No queer subtext in the first gay-centered Darren Star show, just gay all day
Uncoupled is entertaining and highly watchable – as most Darren Star productions are – but it doesn’t quite measure up…even by guilty pleasure/camp standards. Maybe the problem is that it’s actually about gay men and the openly gay Darren Star is best at coded queerness. Uncoupled isn’t subtexturally queer, it’s just gay.
In fact, this show is so gay, Marc Shaiman appears in a cameo AS HIMSELF and no one needs to explain who he is. This show is so gay, there’s a one-off character loosely based on Tom of Finland. This show is so gay, Marcia GAY Harden is in it….and her character (an overbearing bitter rich woman with no boundaries) seems to be based on Patti Lupone’s character in Company. You know how everyone cackled over the fact that the sexually voracious Samantha from Sex and the City was basically a gay man? There is no Samantha here…just plenty of legitimately slutty gay men.
Uncoupled is the first series that Darren Star has centered around a gay man. But it’s not his first “queer” show. Every Star project is basically the Wizard of Oz. It begins with a protagonist being airdropped— for seemingly random reasons—into a new unfamiliar environment where they must navigate and fit into a culture that is both horrifying and aspirational. Brenda and Brandon, the two protagonists of Beverly Hills 90210, must move from their own Kansas (aka Minnesota) to the toxic but glamorous world of West Beverly Hills High School. Alison Parker moves from Wisconsin to LA to pursue a career in advertising, takes up residence at Melrose Place, the apartment complex of young hot wannabes in LA. In Emily in Paris, a millennial marketing executive who doesn’t speak French moves from midwestern corporate America to Paris.
And although Carrie in Sex and the City isn’t new to New York City, she’s a writer so she’s an outsider making sense of it. Maybe it’s the viewers watching from our couches in less glamorous locations, who are the “Dorothy” noticing we’re not in Kansas anymore.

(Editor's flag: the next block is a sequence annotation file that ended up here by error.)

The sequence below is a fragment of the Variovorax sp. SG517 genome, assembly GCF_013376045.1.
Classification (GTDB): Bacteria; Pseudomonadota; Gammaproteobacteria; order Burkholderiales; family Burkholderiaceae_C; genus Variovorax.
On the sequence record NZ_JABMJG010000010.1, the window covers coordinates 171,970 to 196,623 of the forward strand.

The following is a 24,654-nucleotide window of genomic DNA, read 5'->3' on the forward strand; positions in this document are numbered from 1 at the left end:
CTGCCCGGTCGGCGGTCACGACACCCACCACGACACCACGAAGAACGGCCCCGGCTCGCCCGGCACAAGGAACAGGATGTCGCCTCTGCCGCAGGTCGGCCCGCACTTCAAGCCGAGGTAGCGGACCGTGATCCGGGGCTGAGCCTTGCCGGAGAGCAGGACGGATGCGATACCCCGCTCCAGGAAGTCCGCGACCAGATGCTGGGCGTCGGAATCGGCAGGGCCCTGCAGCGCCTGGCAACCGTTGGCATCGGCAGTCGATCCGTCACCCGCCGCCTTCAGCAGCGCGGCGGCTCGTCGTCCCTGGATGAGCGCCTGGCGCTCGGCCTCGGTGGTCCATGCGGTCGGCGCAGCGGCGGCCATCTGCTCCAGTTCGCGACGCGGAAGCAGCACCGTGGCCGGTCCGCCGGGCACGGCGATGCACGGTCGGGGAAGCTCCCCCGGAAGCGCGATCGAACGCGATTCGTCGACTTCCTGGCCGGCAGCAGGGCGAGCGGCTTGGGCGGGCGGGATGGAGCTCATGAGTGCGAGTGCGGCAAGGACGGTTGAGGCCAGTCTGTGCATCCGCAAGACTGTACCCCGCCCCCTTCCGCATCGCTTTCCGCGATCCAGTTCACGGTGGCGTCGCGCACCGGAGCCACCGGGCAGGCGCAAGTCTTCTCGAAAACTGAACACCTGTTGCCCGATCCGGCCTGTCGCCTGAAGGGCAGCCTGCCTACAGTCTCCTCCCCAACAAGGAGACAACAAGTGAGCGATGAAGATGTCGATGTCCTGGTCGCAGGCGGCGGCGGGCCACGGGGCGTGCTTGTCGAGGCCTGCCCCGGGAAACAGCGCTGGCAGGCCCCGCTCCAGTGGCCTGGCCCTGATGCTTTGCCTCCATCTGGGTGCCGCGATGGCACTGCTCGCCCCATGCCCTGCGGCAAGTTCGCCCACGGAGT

Notice that Star doesn’t name many of these series (with the exception of Emily in Paris) after the main characters, but rather the environments in which they end up. Just like The Wizard of Oz isn’t named “Dorothy.” Even the show Younger – about Liza Miller (Sutton Foster), a woman in her forties who breaks into the publishing industry by pretending to be a millennial–isn’t named “Liza” but instead the state of being she must marinate in to keep her job.
Wizard of Oz was the original queer subtext. Don’t ask me why. As comedian Matteo Lane points out “it is impossible to explain to a straight person why Maleficent, Miss Piggy and the Barefoot Contessa are gay icons. They just are.” Why has the term “Friend of Dorothy” been code for “gay man” since the early twentieth century? It just is. Thus, every Darren Star project is queer…even the ones that don’t have regular queer characters.
In Uncoupled, Michael Lawson (Neil Patrick Harris) hasn’t moved to a new town. He left behind the Kansas of a monogamous 17-year relationship. (Or rather, it left him.) While in this relationship, he was blissfully unaware of all sorts of things that single gay men both enjoy or put up with like hook up apps, PrEP, threeways, dick pics, gay ski weekends, and barebacking. One of the conceits that Uncoupled wants us to swallow is that Michael, an openly gay man who has lived in NYC for his entire adult life, has NO IDEA how to use Grindr because he was in a monogamous relationship for 17 years. That’s like saying “I’m Jewish, but it’s been a long time since my bar mitzvah, so I don’t know how to eat a bagel.”